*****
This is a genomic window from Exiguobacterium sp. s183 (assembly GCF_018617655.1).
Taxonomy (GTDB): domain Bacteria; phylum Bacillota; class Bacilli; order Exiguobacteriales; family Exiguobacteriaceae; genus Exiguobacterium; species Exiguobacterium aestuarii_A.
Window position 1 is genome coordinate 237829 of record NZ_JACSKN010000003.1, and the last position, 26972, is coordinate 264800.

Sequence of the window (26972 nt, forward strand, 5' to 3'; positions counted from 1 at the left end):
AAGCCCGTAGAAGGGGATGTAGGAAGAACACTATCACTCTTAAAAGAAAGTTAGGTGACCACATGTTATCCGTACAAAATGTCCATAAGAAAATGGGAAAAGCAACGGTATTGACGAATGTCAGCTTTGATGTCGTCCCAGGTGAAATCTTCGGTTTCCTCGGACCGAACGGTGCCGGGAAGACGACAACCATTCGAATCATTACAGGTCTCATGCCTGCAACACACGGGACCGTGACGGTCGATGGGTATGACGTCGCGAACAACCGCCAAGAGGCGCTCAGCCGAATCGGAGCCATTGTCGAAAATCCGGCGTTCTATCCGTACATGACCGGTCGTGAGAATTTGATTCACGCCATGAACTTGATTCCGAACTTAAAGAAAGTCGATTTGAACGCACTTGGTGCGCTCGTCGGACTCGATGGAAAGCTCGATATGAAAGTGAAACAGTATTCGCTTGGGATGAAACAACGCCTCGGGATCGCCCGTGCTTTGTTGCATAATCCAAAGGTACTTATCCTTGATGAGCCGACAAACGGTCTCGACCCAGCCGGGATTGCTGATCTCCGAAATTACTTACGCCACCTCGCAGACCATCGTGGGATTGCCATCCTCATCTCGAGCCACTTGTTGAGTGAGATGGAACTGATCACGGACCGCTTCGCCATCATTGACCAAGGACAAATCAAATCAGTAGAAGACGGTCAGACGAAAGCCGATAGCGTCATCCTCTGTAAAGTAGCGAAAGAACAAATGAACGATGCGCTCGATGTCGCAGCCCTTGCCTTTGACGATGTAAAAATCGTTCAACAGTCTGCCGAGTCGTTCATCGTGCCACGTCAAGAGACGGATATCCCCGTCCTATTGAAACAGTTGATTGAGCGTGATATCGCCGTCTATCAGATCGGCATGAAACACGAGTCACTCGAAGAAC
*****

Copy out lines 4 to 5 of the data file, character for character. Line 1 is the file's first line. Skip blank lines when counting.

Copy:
Sequence of the window (26972 nt, forward strand, 5' to 3'; positions counted from 1 at the left end):
AAGCCCGTAGAAGGGGATGTAGGAAGAACACTATCACTCTTAAAAGAAAGTTAGGTGACCACATGTTATCCGTACAAAATGTCCATAAGAAAATGGGAAAAGCAACGGTATTGACGAATGTCAGCTTTGATGTCGTCCCAGGTGAAATCTTCGGTTTCCTCGGACCGAACGGTGCCGGGAAGACGACAACCATTCGAATCATTACAGGTCTCATGCCTGCAACACACGGGACCGTGACGGTCGATGGGTATGACGTCGCGAACAACCGCCAAGAGGCGCTCAGCCGAATCGGAGCCATTGTCGAAAATCCGGCGTTCTATCCGTACATGACCGGTCGTGAGAATTTGATTCACGCCATGAACTTGATTCCGAACTTAAAGAAAGTCGATTTGAACGCACTTGGTGCGCTCGTCGGACTCGATGGAAAGCTCGATATGAAAGTGAAACAGTATTCGCTTGGGATGAAACAACGCCTCGGGATCGCCCGTGCTTTGTTGCATAATCCAAAGGTACTTATCCTTGATGAGCCGACAAACGGTCTCGACCCAGCCGGGATTGCTGATCTCCGAAATTACTTACGCCACCTCGCAGACCATCGTGGGATTGCCATCCTCATCTCGAGCCACTTGTTGAGTGAGATGGAACTGATCACGGACCGCTTCGCCATCATTGACCAAGGACAAATCAAATCAGTAGAAGACGGTCAGACGAAAGCCGATAGCGTCATCCTCTGTAAAGTAGCGAAAGAACAAATGAACGATGCGCTCGATGTCGCAGCCCTTGCCTTTGACGATGTAAAAATCGTTCAACAGTCTGCCGAGTCGTTCATCGTGCCACGTCAAGAGACGGATATCCCCGTCCTATTGAAACAGTTGATTGAGCGTGATATCGCCGTCTATCAGATCGGCATGAAACACGAGTCACTCGAAGAAC